Honda Insight Hybrid Rally Car By Oaktec

2011 Honda Insight Hybrid Rally Car by Oaktec Exterior
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There really aren’t any plug-in hybrid rally racer to compare the Outlander to, which is sort of the point. But there have been a couple of “traditional” hybrids built for rallying, including this unassuming-looking Insight. This was the hybrid rally racer that was famously kicked out of the Formula 1000 rally championship for being “too fast” back in 2011. Like Mitsubishi, Oaktec took a chance on technology that had never been used in the series before. But it worked a little too well in this case and they got the boot.

Read our full review here.

Citroen C4 Hybrid WRC

2008 Citroen C4 WRC HYmotion4
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Citroen was the first manufacturer to look into the possibility of making a hybrid rally car back in 2009. At that time, Sebastien Loeb was king of WRC, and he ruled from a Citroen-built throne. So the C4 Hybrid car was just a hybridized version of the car that was the current WRC champ. It never actually raced, and Peugeot soon switched to the DS3 anyway, but it was an interesting idea for a little while there.

Read our full review in here.


2016 Mitsubishi Outlander PHEV Baja Race Car High Resolution Exterior
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Assuming that the Mitsubishi team intend to plug the car in and start off the rally stages with a full battery, the Baja Portalegre 500 rally is a much more suitable place for it race than the Asia Cross Country Rally. Not only is the rally itself much shorter, but the stages are as well, allowing for the car to fully recharge overnight. Mitsubishis are a common sight at both events, but it seems that this one is better suited to a plug-in vehicle, and hopefully this means we’ll be seeing some better results from the Outlander PHEV.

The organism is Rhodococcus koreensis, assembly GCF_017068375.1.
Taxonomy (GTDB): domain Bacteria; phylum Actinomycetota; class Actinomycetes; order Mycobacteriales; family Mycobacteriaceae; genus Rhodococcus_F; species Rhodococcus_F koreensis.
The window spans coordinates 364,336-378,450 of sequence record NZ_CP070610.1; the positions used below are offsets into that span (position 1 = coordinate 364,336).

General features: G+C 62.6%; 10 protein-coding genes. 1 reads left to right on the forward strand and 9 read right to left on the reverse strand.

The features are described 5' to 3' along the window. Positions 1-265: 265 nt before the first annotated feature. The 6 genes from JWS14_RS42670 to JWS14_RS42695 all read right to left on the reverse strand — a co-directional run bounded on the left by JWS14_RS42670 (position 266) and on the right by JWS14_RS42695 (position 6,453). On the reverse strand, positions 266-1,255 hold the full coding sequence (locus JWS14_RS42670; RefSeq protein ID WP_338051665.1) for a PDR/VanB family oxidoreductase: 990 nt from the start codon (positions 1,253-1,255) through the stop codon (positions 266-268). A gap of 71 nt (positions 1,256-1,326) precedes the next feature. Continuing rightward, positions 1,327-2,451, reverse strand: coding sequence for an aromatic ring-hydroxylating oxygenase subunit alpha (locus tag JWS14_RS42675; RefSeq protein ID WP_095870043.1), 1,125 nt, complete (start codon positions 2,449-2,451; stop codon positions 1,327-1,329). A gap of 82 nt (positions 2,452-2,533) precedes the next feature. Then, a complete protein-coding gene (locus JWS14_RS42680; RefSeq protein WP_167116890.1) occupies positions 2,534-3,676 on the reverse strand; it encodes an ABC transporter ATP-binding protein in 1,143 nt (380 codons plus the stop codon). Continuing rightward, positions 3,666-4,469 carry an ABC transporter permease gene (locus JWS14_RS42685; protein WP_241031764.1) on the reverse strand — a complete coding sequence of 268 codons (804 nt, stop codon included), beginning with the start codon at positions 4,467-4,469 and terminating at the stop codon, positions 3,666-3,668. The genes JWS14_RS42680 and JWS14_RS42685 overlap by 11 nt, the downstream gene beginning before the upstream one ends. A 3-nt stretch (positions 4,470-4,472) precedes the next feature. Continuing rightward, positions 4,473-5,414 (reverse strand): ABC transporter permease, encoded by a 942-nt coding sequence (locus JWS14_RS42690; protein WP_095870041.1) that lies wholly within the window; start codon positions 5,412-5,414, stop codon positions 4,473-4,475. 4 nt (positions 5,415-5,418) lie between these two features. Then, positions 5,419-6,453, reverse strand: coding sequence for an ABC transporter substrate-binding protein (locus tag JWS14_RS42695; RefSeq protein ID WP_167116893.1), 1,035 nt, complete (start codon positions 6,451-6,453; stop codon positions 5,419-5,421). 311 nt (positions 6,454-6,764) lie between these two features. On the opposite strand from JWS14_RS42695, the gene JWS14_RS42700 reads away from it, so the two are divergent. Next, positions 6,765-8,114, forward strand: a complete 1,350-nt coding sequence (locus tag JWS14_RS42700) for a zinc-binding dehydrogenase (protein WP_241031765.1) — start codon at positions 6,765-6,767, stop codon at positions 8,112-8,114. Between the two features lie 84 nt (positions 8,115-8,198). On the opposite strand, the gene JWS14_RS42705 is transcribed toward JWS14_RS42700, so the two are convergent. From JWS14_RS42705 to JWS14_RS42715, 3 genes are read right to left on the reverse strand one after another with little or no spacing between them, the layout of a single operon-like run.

• Leave it
    • * Long distances seem to render the plug-in aspect irrelevant
    • * Mitsubishi already has a much better rally car
    • * Exactly 0 people have ever bought an Outlander PHEV to go off-roading

Press Release

The Baja Portalegre 500 cross-country rally is being held in the Portalegre municipality of the Alentejo region in the eastern part of Portugal, near the Spanish border. Organised by the Portuguese Automobile Association, official competition vehicle inspections took place on Thursday this week ahead of the rally beginning. The Outlander plug-in hybrid EV (PHEV), Mitsubishi Motors’ rally car, passed without any problems and is the only entrant in the newly-established TE class [1].

2016 Mitsubishi Outlander PHEV Baja Race Car High Resolution Exterior
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Mitsubishi Motors’ staff member Hiroshi Masuoka is driving the Outlander PHEV. He was a two-time winner of the world’s toughest race, the Dakar Rally, in 2002 and 2003. The Japanese national is also serving as the Team Captain in Portugal. His co-driver is Frenchman Pascal Maimon, with whom Masuoka won his first Dakar in 2002. Providing technical support is Technical Director Yasuo Tanaka of the MMC EV Component Research Department. Four staff members from the same department are serving as engineers. The rally team is aiming to extract the full potential from the Outlander PHEV to complete the rally and finish amongst the top teams.

The 29th edition of the Baja Portalegre 500 has attracted a total of 312 entrants, consisting of 92 automobiles, 37 buggies, 80 motorbikes and 34 quads. In addition, 69 competitors were entered in a promotional category for bikes, buggies and quads. The event also constitutes the 10th and final round of the FIA Cross-Country Rally World Cup. For that reason, privateer teams from Portugal have been joined by several of the leading off-road drivers who are scheduled to enter the Dakar Rally in January 2016. Celebrating its 30th anniversary next year, the Baja Portalegre 500 has returned to its traditional format of being fought out over two legs: Leg one takes place on October 23rd and offers 90.52 km of special stages and 77.78 km of road liaison in a total route of 168.30 km. The second leg on October 24th comprises 350km of special stages and 151.96km of road liaison in a total of 501.96 km.